“He looks like a Derby horse. It’s great when you’ve got a horse who you’re thinking might stay a mile and a half, but is showing so much speed early on as well. That’s ideal.”

Hart said: “He over-raced in the first part of the race and really took off with me. But in hindsight it probably helped me.

“This is a good horse and people keep underestimating him. When he met the rising ground he found an extra gear.

“He’s just a really good horse and when you ask him he finds plenty for pressure.”

Coroebus looks to have a huge future, despite defeat
Coroebus looks to have a huge future, despite defeat (Tim Goode/PA)

There will clearly be another day for the imposing Coroebus, who looked so exciting when showing his change of gear.

Trainer Charlie Appleby said: “It’s always hard when you pass them all and then get passed again.

“He’ll have learned plenty today. We’ve been pleased with him at home and he’s a beautiful-looking horse.

“I think he’s just got a bit lonely out in front there in the end. He only had one run under his belt and got picked up by a horse who has had plenty of racing now.

“Take nothing away from the winner. He’d won an Acomb and he’s obviously a good horse.”

Staying stalwart Nayef Road makes class count at HQ

Nayef Road was rewarded for a string of fine efforts in top company when making every yard of the running in the Jockey Club Rose Bowl Stakes at Newmarket.

Without a win since the rearranged Sagaro Stakes at Newcastle soon after racing’s resumption last June, he had nevertheless been up against some top-class opponents.

Having finished behind Stradivarius on no less than five occasions, he relished being back in the much calmer waters of Listed company.

Second in the Gold Cup last year, Mark Johnston, who won that race this June with Subjectivist, will no doubt have taken great pleasure from the display.

Andrea Atzeni, who had ridden Nayef Road the last twice, was keen to make it a real test of stamina and began to wind it up three furlongs from home.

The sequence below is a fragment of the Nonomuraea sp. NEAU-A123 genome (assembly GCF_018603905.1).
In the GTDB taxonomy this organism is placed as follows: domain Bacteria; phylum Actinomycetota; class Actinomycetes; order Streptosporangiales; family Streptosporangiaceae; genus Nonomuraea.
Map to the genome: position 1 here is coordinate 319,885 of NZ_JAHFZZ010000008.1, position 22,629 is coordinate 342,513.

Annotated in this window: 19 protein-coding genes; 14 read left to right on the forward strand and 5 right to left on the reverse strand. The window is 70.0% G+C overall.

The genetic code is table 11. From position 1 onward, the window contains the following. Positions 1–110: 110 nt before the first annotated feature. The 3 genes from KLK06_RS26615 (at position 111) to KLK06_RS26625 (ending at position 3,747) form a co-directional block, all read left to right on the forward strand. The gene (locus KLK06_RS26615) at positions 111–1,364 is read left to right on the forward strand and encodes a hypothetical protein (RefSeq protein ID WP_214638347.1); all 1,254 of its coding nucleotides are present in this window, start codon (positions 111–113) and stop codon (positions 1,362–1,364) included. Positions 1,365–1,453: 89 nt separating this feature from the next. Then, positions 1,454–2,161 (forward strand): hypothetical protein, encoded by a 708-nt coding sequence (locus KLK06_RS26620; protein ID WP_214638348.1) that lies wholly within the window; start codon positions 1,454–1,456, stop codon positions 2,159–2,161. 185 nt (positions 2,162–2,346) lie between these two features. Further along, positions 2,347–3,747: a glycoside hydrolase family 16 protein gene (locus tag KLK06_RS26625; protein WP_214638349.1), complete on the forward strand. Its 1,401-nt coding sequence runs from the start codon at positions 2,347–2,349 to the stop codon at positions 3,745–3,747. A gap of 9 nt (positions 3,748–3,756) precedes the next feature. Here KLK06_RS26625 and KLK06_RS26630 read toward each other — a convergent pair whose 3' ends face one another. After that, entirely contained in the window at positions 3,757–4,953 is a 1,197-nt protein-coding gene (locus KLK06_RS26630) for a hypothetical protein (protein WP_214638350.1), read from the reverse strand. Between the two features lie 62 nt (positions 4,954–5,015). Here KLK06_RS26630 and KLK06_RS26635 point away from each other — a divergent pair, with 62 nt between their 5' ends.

Eileendover was the first of the big guns to crack and it was not long before Max Vega and Roberto Escobar were also in trouble.

With a furlong to run it was just a question of how far and Nayef Road (9-2) crossed the line six lengths clear of Roberto Escobar, with Max Vega just holding off Morando for third.

Charlie Johnston, assistant to his father, said: “This is one of those instances where you genuinely feel happy for the horse.

“He’s had two years of banging his head against the brick wall that is Stradivarius. For all of us, that gets a bit disheartening after a while.

“When we saw this race we thought it might be a nice opportunity to try to get his head back in front in slightly calmer waters and prove that he’s still got the ability that has seen him finish second in two Group Ones.

Nayef Road makes the best of his way home at Newmarket
Nayef Road makes the best of his way home at Newmarket (Tim Goode/PA)

“He’s entered at Ascot (on Champions Day). We didn’t go to York because we thought when Stradivarius was there he wouldn’t go to Doncaster as well, but fair play to them – he’s kept turning up and danced every dance this year.

“It was nice to finally find a race where he wasn’t here! We’ll speak to the owner regarding plans for the autumn and winter and next year.”

He went on: “Although he finished second in a Gold Cup on soft ground, I think he’s better on top of the ground, so it will depend a bit on conditions at Ascot.

“You’re stuck between a rock and a hard place as if the ground is quick Stradivarius is the impenetrable wall and if it’s soft you get Trueshan in his best conditions.

“Nayef Road is a horse who can be competitive in those big races, and when he drops down to this sort of level he’s just a bit better than the rest of these.”

Maydanny delivers in Doonside Cup

Maydanny ran out a clear-cut winner of the Virgin Bet Doonside Cup at Ayr.

Impressive when landing the Golden Mile at Goodwood earlier in the summer, Mark Johnston’s charge had since disappointed in handicap company at York and in the Group Three Superior Mile at Haydock.

Stepping up to a mile and a quarter for the first time this season, the 9-2 chance tracked the pacesetting The Flying Ginger for much of the way before pulling clear in the hands of Joe Fanning.